Manufacturing of a Controlled Substance
Making drugs is considered one of the most serious drug-related offenses in Houston. A conviction for manufacturing a controlled substance can lead to years in prison and thousands of dollars in fines.
These charges are often tied together with distribution or intent to distribute charges because it is assumed that the manufacturer was planning to sell the drugs for profit. This can enhance the sentence significantly.
What Is Manufacturing of a Controlled Substance?
This criminal offense applies to any case involving a person making illegal drugs for human consumption. One of the most common examples is the manufacture of methamphetamine.
Growing marijuana plants is considered a form of drug manufacturing even though the plants are grown, rather than cooked like meth. Essentially, any action that assembles ingredients and produces illegal drugs might be prosecuted as the manufacturing of controlled substances.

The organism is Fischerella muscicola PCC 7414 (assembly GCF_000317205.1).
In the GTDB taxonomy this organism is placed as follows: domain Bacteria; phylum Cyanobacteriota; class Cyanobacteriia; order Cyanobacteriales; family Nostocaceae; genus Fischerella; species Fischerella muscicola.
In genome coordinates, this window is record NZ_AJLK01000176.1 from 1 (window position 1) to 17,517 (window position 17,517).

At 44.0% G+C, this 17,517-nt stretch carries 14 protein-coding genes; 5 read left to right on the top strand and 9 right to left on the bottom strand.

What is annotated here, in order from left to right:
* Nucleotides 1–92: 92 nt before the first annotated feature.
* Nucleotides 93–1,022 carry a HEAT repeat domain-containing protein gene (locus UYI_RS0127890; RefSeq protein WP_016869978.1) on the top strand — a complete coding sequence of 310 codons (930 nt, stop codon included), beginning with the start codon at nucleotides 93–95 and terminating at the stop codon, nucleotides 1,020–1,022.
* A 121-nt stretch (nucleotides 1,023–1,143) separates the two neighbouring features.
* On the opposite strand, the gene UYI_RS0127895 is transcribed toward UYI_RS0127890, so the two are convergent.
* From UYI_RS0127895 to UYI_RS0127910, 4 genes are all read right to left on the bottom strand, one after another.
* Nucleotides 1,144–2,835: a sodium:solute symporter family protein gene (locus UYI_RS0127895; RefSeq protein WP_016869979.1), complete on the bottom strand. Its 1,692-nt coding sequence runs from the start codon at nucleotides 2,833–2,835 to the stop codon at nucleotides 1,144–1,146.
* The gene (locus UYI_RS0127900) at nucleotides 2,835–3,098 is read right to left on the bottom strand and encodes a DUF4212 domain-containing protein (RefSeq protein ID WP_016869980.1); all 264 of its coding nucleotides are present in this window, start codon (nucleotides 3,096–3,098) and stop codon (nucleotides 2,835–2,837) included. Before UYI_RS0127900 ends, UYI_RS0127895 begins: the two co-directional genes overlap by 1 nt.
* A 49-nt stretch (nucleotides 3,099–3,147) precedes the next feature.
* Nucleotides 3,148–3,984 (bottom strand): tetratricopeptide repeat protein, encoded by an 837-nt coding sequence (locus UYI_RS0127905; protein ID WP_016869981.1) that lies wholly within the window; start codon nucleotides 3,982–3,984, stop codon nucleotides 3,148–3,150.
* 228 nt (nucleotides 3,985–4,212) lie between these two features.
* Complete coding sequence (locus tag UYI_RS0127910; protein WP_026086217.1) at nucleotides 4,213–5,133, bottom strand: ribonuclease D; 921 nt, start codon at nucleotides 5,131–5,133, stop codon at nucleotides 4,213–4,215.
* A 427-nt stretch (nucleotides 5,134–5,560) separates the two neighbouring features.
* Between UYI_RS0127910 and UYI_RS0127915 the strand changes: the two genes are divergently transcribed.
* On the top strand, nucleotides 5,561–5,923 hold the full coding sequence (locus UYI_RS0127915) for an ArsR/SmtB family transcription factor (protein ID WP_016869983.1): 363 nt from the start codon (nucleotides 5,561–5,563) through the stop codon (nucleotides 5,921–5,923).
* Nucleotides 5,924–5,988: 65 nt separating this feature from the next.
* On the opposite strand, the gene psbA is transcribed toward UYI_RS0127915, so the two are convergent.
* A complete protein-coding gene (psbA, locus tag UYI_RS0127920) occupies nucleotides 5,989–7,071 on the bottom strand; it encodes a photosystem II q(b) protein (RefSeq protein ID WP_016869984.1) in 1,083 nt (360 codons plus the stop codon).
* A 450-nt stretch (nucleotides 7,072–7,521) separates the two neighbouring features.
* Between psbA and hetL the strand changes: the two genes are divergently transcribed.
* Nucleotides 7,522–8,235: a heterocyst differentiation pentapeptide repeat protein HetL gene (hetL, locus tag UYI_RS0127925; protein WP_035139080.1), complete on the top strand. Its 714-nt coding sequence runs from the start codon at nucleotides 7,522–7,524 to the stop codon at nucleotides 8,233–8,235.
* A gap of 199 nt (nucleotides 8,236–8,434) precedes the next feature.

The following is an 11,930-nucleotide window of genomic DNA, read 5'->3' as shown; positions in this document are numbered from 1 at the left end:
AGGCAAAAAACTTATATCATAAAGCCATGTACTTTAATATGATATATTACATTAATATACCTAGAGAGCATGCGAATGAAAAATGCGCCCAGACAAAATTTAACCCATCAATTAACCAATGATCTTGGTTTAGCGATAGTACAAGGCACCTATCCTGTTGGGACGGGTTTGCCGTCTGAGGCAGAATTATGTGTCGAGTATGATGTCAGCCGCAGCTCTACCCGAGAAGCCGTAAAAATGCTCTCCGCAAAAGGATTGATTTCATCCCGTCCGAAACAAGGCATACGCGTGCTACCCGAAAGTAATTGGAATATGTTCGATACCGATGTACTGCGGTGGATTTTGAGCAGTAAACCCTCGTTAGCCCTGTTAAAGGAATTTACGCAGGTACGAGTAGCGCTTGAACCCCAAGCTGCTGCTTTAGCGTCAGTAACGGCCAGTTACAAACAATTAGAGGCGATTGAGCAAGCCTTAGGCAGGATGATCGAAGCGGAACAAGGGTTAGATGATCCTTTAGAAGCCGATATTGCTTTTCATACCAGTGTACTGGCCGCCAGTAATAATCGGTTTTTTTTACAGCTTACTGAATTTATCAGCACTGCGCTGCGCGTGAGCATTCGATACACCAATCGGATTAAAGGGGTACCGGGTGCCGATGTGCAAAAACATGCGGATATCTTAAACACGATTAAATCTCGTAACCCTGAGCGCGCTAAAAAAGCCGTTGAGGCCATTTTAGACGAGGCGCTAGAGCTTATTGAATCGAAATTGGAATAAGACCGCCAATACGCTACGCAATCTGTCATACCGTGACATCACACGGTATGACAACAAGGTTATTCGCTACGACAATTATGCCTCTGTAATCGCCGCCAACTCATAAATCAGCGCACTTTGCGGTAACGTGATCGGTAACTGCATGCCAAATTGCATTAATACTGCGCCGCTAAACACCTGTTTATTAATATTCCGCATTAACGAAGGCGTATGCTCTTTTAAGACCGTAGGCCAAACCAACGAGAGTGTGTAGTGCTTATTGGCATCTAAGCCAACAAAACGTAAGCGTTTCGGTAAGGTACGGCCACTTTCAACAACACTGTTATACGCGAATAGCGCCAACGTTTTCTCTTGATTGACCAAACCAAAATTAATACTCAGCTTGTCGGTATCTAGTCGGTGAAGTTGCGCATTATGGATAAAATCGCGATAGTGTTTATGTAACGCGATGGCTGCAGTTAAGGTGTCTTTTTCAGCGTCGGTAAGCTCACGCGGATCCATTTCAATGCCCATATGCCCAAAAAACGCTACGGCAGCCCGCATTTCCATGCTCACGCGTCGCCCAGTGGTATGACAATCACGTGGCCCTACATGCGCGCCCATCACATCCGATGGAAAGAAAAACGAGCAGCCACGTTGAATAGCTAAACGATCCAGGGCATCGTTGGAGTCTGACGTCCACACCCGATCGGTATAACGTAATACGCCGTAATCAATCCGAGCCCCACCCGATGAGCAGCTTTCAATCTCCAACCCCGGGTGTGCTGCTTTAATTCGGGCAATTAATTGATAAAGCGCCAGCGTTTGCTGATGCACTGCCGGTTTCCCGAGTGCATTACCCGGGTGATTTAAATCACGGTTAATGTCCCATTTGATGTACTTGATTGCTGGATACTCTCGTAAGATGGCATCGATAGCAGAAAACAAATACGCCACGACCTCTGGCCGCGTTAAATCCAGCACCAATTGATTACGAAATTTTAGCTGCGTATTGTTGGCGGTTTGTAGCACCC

Legal Penalties of Making Drugs in Texas
The consequences for this crime can be severe. According to the Texas Penal Code, some common punishments include:
- manufacture or delivery of less than one gram of heroin, cocaine or methamphetamine is a state jail felony punishable by 180 days to two years in state jail and a fine of up to $10,000
- manufacture or delivery of four to 200 grams of heroin, cocaine or methamphetamine is a felony of the first degree, punishable by five to 99 years or life in prison and a fine of up to $10,000
- manufacture or delivery of less than 20 units of LSD is a state jail felony, punishable by 180 days to two years in state jail and a fine of up to $10,000
- manufacture or delivery of one to four grams of ecstasy or mescaline is a second-degree felony, punishable by two to 20 years in state prison and a $10,000 fine
Making Drugs Defense Strategies
A good Houston defense attorney may be able to negotiate with the court and arrange a plea deal for a lesser sentence. It is also possible to challenge the court’s evidence if there are any discrepancies in the accounts of the arresting officers. Finding weaknesses in the prosecution’s case may help the attorney arrange for a reduction of the charges.